Romance On - And Off - Screen

Amy Adams, as Julie Powell, receives applause from her dinner guests as she serves up a roof-top feast in a scene from "Julie & Julia."
AP Photo/Columbia Pictures/Sony
You may not have a Hollywood romance, but you can rent one.

People Magazine explains on The Early Show that there are plenty of romantic movies in theaters and on video-store shelves. But, which should you see this Valentine's Day?

Jess Cagle, a senior editor at People magazine, has some suggestions that include films now in theatres, movies new on video/DVD and a handful of classics.

Here are three picks that are in currently in movies theaters:

  • "How to Lose a Guy in 10 Days"
    Matthew McConaughey and Kate Hudson star in this romantic comedy that opens Friday. Hudson decides to write an article for her magazine entitled: How to Lose a Guy in 10 Days. She plans to get a man to break up with her by committing all possible relationship mistakes. Meanwhile, McConaughey has a bet with his buddies that he can make any woman fall in love with him in just 10 days. The two meet at a bar and soon the game is on. Cagle says it's light, it's funny, it has big names and it has gotten a lot of positive reviews.
  • "All About Eva"
    This is another romantic comedy. LL Cool J's latest film is loosely based on The Taming of the Shrew. Eva, played by Gabrielle Union, rules the lives of her three younger sisters with an iron fist. Fed up, the girls' mates pay the biggest ladies' man (LL Cool J) in town to woo Eva. They assume she will be so distracted with her love life that she will stay out of theirs. Of course, the two wind up falling in love. Cagle says the film has received decent reviews so far. It's light, funny and cute.
  • "Far From Heaven"
    Cagle says this is definitely not a comedy. It's not even your traditional romance. But the message is: You'll come to no good end if you don't follow your heart.

    Julianne Moore's name is being tossed around as an Oscar contender in this 1950s drama about a Connecticut housewife who discovers that her husband is gay. She then proceeds to fall in love with her black gardener. Homosexuality and interracial relationships are two subjects that would never have been discussed in the '50s, but they are presented in this film.

Cagle says renting may be the way to go this holiday. There are more films to choose from, and curling up on the couch can prove romantic.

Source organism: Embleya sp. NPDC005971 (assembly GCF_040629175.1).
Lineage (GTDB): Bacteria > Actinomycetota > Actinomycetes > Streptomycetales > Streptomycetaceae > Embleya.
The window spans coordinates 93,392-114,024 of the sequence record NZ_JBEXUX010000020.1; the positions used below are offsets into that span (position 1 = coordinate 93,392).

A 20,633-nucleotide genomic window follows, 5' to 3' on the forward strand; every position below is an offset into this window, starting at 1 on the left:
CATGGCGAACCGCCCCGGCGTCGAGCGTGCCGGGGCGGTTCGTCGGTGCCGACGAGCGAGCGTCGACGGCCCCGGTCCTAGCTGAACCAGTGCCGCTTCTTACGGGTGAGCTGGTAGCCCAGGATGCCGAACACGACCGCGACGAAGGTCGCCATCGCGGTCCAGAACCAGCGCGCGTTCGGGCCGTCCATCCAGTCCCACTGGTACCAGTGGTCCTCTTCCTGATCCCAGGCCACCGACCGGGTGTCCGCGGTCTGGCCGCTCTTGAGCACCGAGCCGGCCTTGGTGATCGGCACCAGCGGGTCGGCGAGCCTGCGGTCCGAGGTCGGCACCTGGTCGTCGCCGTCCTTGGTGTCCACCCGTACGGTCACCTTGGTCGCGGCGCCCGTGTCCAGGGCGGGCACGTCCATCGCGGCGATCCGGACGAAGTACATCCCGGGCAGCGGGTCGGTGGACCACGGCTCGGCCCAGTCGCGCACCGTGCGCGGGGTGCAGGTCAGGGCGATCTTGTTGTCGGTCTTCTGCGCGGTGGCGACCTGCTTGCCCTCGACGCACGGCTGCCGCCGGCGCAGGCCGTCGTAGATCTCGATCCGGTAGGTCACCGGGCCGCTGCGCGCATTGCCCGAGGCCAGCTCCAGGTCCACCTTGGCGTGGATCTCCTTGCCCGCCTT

Here are some new releases that you can rent — just in time for Valentine's day:

  • "Sweet Home Alabama"
    Last summer's romantic comedy has earned $126.7 million so far. Reese Witherspoon plays a New York fashion designer who has it all. After her boyfriend proposes, she heads back to her Alabama past to obtain a divorce from her childhood sweetheart. The movie hit video stores Tuesday.
  • "My Big Fat Greek Wedding"
    Cagle says this movie is just as charming the second time around. The most successful independent film of all time comes to video next Tuesday, and it's hitting the small screen as a televison spinoff debuts on CBS Feb. 24.

Cagle says a good romantic film must appeal to both men and women, so his lists contain more than just "chick flicks."

Here are a few of Cagle's favorite classics:

  • "The Way We Were" (1973)
    Cagle admits this is the ultimate "chick flick." But, he says, it's iconic as a romantic movie. The man who is resistant to watching this will probably be surprised by how much he likes it. Who can resist Robert Redford and Barbara Streisand?

    Keep in mind, however, that this isn't a cheerful movie. It's a weeper, and the stars don't end up together at the end. Cagle suggests keeping another Streisand hit, the comedy "What's Up Doc" (1972), next to the VCR too, just in case you need some romantic laughs.

  • "Rocky" (1976)
    Cagle says action can be romantic, too. Plus, the guys will love their partners for choosing this one as a date movie. Cagle says many probably haven't seen the Academy Award's Best Picture in a long time. It's powerful and moving.
  • North by Northwest" (1959)
    This movie has good suspense and great sexual imagery to get you in the mood, says Cagle. If you're a guy who's confident enough to let your partner watch Cary Grant in his prime for two hours, then you're automatically a stud. Confidence is sexy.
  • "Singin' in the Rain" (1952)
    If you decide Valentine's Day calls for a musical, this the most romantic of the bunch, according to Cagle. It's a good choice if you don't want anything too heavy, and it will have you itching to swing around a light post by the end.
  • "Woman of the Year" (1942)
    You can rent this one for the story on screen and off screen. The comedy about two married lawyers was the first collaboration between Katharine Hepburn and Spencer Tracy. Between scenes, they fell in love. Cagle says another great movie starring real-life lovers is "To Have and Have Not," starring Humphrey Bogart and Lauren Bacall. It's the movie where she says, "You know how to whistle, pucker up your lips and blow."